Glucoregulatory responses to intense exercise performed in the postprandial state

Stuart H. Kreisman, Anthony Manzon, Sharon J. Nessim, José A. Morais, Réjeanne Gougeon, Simon J. Fisher, Mladen Vranic, Errol B. Marliss

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28 Scopus citations


A seven- to eightfold increment in hepatic glucose production (endogenous R(a)) occurs in postabsorptive (PA) intense exercise (IE). A similar response is likely present in the postprandial (PP) state, when most such exercise is performed, because 1) little evidence for increased intestinal absorption of glucose during exercise exists, and 2) intravenous glucose does not prevent it. We investigated IE in 10 PA and 8 PP fit, lean, young males who had exercised for 15 min at >84% maximum O2 uptake, starting 3 h after a 412-kcal mixed meal. The meal induced a small rise in glycemia with sustained insulin and glucagon increases. Preexercise glucose total R(a) and utilization (R(a)) were equal and ~130% of the PA level. Exercise hyperglycemia in PP was delayed and diminished and, in early recovery, was of shorter duration and lesser magnitude (P = 0.042). Peak catecholamine (12- to 16-fold increase) and R(a) (PP: 11.5 ± 1.4, PA: 13.8 ± 1.4 mg·kg- 1·min-1) responses did not differ, and their responses during exercise were significantly correlated. Exercise glucagon, insulin, and glucagon-to- insulin responses were small or not significant. R(d) reached the same peak (PP: 8.0 ± 0.6, PA: 9.3 ± 0.8 mg·kg-1·min-1) but was greater at 20- 120 min of recovery in PP (P = 0.001). Therefore, the total R(a) response to IE is preserved despite the possibility of prior PP suppression of endogenous R(a) and is consistent with catecholamine mediation. Post-IE hyperglycemia is reduced in the postprandial state.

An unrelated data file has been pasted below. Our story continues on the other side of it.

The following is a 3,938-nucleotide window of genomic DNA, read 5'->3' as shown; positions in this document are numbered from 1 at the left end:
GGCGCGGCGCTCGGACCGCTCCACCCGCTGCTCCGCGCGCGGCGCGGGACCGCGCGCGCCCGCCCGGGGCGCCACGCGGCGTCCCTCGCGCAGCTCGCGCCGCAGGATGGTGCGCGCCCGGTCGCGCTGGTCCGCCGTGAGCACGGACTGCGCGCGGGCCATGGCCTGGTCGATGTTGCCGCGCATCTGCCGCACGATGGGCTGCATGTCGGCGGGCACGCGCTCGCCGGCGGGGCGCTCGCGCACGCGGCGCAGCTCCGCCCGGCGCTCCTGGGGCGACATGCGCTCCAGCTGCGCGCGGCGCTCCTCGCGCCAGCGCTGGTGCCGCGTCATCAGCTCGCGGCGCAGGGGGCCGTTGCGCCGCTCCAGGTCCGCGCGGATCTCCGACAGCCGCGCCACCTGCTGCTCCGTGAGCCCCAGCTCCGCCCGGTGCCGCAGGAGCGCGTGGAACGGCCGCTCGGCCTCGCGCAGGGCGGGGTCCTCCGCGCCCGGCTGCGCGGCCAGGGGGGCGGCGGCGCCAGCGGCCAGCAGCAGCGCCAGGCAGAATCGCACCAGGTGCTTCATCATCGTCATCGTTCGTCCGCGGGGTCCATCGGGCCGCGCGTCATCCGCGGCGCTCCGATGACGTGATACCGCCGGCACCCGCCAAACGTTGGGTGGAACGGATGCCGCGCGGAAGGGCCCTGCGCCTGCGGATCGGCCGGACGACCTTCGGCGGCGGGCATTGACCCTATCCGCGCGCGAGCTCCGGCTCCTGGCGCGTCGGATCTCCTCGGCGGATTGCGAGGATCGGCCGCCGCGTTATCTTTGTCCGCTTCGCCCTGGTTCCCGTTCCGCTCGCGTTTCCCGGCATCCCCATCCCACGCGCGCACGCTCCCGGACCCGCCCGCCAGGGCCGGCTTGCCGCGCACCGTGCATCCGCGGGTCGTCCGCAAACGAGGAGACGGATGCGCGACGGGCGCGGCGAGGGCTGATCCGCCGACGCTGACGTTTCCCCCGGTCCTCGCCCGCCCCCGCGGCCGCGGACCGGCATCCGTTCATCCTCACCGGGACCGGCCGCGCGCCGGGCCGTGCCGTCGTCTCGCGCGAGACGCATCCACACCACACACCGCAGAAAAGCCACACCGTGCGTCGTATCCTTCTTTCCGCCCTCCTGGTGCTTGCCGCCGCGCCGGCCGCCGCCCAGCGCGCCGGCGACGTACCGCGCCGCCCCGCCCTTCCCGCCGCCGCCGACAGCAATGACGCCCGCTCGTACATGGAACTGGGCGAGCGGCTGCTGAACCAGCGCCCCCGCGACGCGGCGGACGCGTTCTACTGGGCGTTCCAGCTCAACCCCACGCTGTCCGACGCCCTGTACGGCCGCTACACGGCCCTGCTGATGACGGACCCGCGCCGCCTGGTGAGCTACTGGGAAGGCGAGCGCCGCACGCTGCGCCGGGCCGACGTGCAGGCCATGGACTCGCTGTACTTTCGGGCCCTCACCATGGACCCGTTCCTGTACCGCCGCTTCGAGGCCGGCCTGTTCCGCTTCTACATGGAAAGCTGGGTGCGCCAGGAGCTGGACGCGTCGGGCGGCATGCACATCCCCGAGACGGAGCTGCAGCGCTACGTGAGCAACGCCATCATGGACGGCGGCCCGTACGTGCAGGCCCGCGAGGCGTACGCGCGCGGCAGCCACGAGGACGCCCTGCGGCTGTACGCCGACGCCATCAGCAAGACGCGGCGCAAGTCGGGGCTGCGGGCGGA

Original languageEnglish
Pages (from-to)E786-E793
JournalAmerican Journal of Physiology - Endocrinology and Metabolism
Issue number5 41-5
StatePublished - May 2000


  • Catecholamines
  • Glucagon
  • Glucose turnover
  • Insulin
  • Postprandial exercise

ASJC Scopus subject areas

  • Endocrinology, Diabetes and Metabolism
  • Physiology
  • Physiology (medical)


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